GlucoMend - 120 cap
- 5200 $52.00
GlucoMend 120 vegetarian capsules
Product Size: 120 vegetarian capsules
Servings Per Container: 30
GlucoMend is a synergistic herbal formula that has been designed to help maintain healthy blood sugar levels, and is ideal for individuals with insulin and glucose-related conditions such as metabolic syndrome and diabetes.
GlucoMend contains standardized compounds, which include:
• Corosolic acid from Banaba
• Isoflavones from Kudzu
• Ginsenosides from American Ginseng
• Saponins from Fenugreek
• Gymnemic acid from Gymnema
Berberine (Berberis aristata) is a compound highly regarded for its efficacy in improving blood glucose regulation and insulin sensitivity. Evidence indicates berberine is as effective as metformin in lowering fasting blood glucose and HbA1c, LDL-C, triglycerides, and fasting insulin.1
When added to the existing medication regimens of patients with poorly controlled diabetes, berberine significantly reduced fasting and postprandial blood glucose, insulin, HbA1c and HOMA-IR after just five weeks of supplementation.1
There are multiple mechanisms behind berberine’s efficacy, such as increased endogenous insulin secretion (evidenced by increased fasting and postprandial C-peptide) and increased insulin receptor expression.2
Berberine has inhibitory effects on intestinal carbohydrate-digesting enzymes, helping to moderate post-prandial blood glucose.3
Additionally, berberine is a natural inhibitor of dipeptidyl peptidase IV (DPP IV), an enzyme that degrades incretin hormones. Incretins stimulate post-prandial insulin secretion, so increasing the half-life of incretins may help increase endogenous insulin secretion in response to a meal.4
Finally, berberine’s blood glucose lowering effects also stem from stimulating glycolysis via inhibition of mitochondrial glucose oxidation (specifically at complex I of the electron transport chain), and by increasing cellular glucose uptake independently of insulin.5
Berberine increases phosphorylation of AMP-kinase (AMPK), a process that occurs naturally in response to physical exercise, fasting, and caloric restriction.6 In this sense, berberine may be thought of as a “calorie restriction mimetic,” which again mirrors the multifactorial effects of metformin.
Fenugreek (Trigonella foenum-graecum) has a long history of many uses in Indian and Chinese medicine. Data from pre-clinical studies and small human investigations suggest that fenugreek possesses both acute and chronic hypoglycemic properties. Concomitant use with other hypoglycemic agents may lower serum glucose more dramatically and levels should be monitored closely. A study in trained male cyclists revealed that fenugreek seeds may increase muscle glycogen concentration immediately post exercise, thereby lowering serum glucose by stimulating muscle glucose uptake. Fenugreek may also slow the absorption of glucose, and other simple carbohydrates, due to its mucilaginous fiber content and high viscosity in the gut. Based on animal and in vitro studies, fenugreek may lower triglycerides, total cholesterol, and low density lipoprotein (LDL) levels.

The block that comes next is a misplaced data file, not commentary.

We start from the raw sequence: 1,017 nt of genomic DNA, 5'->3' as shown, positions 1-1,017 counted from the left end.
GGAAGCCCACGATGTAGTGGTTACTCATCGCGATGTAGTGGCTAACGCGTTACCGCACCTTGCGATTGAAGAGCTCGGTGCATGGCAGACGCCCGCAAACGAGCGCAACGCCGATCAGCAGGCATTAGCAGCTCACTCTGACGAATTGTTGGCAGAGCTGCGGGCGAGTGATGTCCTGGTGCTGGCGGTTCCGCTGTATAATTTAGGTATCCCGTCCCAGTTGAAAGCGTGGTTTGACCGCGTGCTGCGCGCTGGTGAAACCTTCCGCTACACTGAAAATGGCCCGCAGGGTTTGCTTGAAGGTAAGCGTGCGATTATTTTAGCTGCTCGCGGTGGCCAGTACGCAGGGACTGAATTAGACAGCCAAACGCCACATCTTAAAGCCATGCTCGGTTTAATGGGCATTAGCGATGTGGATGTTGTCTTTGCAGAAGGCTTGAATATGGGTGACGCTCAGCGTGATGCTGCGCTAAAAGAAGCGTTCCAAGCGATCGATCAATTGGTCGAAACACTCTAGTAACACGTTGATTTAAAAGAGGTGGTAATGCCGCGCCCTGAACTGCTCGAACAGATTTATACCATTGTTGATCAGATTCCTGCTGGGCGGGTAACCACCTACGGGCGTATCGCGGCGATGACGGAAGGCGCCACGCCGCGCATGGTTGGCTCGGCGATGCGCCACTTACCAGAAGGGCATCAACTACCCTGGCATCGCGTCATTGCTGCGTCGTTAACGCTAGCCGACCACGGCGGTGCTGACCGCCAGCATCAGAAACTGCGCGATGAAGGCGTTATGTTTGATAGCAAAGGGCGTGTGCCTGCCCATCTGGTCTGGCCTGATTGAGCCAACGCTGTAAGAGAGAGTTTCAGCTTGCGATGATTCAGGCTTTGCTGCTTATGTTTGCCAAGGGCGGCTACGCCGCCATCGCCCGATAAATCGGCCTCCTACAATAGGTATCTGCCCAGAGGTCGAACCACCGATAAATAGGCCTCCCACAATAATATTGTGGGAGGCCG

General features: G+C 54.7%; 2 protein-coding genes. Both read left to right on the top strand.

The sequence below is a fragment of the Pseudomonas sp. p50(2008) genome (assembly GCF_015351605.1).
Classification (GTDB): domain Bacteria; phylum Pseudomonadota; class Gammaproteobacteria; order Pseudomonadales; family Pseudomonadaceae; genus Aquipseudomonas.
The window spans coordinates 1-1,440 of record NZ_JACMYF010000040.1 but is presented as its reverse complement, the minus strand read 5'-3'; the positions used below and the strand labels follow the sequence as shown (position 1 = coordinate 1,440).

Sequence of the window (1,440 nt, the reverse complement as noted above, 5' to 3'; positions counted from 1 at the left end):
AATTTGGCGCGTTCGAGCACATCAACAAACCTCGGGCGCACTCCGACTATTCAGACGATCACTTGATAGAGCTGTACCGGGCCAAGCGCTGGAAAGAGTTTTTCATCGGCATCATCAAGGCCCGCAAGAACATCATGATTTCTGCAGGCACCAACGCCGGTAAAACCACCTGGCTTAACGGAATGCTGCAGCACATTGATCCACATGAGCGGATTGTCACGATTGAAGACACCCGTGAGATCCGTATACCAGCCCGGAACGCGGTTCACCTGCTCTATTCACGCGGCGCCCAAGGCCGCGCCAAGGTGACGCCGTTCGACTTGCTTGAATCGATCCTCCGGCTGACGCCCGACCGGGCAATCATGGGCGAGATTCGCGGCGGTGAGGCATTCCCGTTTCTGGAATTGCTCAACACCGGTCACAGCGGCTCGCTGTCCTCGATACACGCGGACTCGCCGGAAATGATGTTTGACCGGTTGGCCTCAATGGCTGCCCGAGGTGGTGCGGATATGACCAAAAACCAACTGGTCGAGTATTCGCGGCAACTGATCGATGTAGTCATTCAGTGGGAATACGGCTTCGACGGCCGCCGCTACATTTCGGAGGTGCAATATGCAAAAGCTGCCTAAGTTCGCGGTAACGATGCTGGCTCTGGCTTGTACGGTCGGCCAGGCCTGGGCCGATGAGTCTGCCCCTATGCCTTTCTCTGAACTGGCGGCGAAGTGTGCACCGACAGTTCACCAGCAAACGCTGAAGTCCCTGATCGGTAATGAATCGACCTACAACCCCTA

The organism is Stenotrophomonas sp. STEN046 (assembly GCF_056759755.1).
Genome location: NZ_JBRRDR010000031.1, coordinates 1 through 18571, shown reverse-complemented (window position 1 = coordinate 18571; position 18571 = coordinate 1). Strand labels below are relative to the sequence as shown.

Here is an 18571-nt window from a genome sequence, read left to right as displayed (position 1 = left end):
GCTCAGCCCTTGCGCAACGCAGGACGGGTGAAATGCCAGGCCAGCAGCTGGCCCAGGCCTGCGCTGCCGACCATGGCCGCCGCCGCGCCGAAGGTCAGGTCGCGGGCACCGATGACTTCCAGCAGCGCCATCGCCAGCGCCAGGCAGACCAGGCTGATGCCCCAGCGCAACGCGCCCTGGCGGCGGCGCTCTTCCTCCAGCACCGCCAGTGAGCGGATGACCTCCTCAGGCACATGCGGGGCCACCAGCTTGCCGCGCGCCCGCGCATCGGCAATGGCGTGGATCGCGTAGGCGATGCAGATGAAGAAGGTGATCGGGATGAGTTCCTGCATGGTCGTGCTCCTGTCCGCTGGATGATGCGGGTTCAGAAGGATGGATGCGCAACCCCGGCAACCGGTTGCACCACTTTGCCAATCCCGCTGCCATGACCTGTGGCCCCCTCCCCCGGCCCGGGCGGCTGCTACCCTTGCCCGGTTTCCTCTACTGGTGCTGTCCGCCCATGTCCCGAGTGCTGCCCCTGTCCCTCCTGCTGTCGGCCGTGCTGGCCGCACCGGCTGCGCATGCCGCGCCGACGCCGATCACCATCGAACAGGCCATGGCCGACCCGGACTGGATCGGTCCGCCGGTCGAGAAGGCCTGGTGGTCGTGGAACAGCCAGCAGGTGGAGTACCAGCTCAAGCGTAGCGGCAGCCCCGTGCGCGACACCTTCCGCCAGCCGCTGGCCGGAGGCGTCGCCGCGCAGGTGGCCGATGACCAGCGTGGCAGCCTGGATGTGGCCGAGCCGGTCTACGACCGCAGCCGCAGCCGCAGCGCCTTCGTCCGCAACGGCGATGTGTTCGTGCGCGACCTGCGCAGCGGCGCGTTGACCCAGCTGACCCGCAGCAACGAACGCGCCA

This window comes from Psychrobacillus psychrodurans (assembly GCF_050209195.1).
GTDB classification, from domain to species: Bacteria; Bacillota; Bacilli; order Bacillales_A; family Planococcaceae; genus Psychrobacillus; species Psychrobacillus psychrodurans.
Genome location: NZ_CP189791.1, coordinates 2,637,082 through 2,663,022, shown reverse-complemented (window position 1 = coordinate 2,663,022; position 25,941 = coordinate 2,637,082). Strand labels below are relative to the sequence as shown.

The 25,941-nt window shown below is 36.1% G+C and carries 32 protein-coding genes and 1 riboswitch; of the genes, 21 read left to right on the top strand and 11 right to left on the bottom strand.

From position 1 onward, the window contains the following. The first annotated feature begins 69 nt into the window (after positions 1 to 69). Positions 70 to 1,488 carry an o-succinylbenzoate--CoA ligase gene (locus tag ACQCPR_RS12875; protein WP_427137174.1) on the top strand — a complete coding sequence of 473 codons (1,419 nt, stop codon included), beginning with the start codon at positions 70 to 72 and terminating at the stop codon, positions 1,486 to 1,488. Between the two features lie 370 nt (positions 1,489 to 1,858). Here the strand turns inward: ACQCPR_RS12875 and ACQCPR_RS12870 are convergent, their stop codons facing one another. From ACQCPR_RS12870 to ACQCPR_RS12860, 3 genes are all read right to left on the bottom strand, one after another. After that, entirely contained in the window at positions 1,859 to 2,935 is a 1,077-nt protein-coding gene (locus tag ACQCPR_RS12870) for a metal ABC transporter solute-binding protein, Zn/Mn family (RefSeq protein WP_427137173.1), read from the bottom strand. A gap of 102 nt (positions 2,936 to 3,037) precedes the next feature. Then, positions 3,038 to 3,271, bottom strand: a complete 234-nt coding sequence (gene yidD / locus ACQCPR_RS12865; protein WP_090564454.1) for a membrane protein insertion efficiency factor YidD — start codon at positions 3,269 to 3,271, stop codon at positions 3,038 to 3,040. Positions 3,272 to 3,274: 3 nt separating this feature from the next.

Various studies report a blood sugar-lowering effect of American ginseng (Panax quinquefolium) in individuals with type 2 diabetes, both on fasting blood glucose and on postprandial glucose levels. Research is ongoing to evaluate long-term efficacy of American ginseng in treating type-2 diabetes compared to standard oral hypoglycemic drugs. American ginseng is difficult to cultivate, however, Canada now grows more American ginseng than any other country. In the US, most American ginseng is cultivated in Wisconsin.
Gymnema (Gymnema sylvestre) leaves have been used for more than 2,000 years in India to treat madhu meha, or “honey urine.” Preliminary human evidence suggests that gymnema may be efficacious for the management of serum glucose levels in type 1 and type 2 diabetes and as an adjunct to conventional drug therapy. Gymnema appears to lower serum glucose and glycosylated hemoglobin (HbA1c) levels following chronic use, but may not have as significant acute effects.14-16 There is also early evidence suggesting possible efficacy of gymnema as a lipid-lowering agent.17
Banaba (Lagerstroemia speciosa) is a medicinal plant that grows in India, Southeast Asia, and the Philippines. The main mechanism of the hypoglycemic effect of banaba leaf extract is similar to that of insulin, in that it induces glucose transport from the blood into body cells to be burned as energy. Currently, research suggests that orally administered banaba extract, standardized to 1% corosolic acid, lowers blood sugar in people with type 2 diabetes.18, 19 The Banaba chosen for GlucoMend is standardized to 1% corosolic acid.
Kudzu (Pueraria lobata) originated in China and was brought to the United States from Japan in the late 1800s. It is distributed throughout much of the eastern US and is most common in the southern part of the country. Type 2 diabetes is typically preceded by insulin resistance, so reversing insulin resistance may lessen chances of developing type 2 diabetes. In a recent study of seventy-six patients with coronary heart disease the authors concluded that kudzu may improve insulin resistance and insulin resistance-related lipid and fibrinolytic activity abnormality.20
Our specially chosen Cinnamomum cassia extract is bio-assayed for alpha-amylase inhibition, and is standardized to a significant content of bioactive polyphenols. It is also kosher certified. Some of the best research was done using the cassia type cinnamon. The chromium and polyphenols naturally found in cinnamon have been shown to have the following mechanisms of action: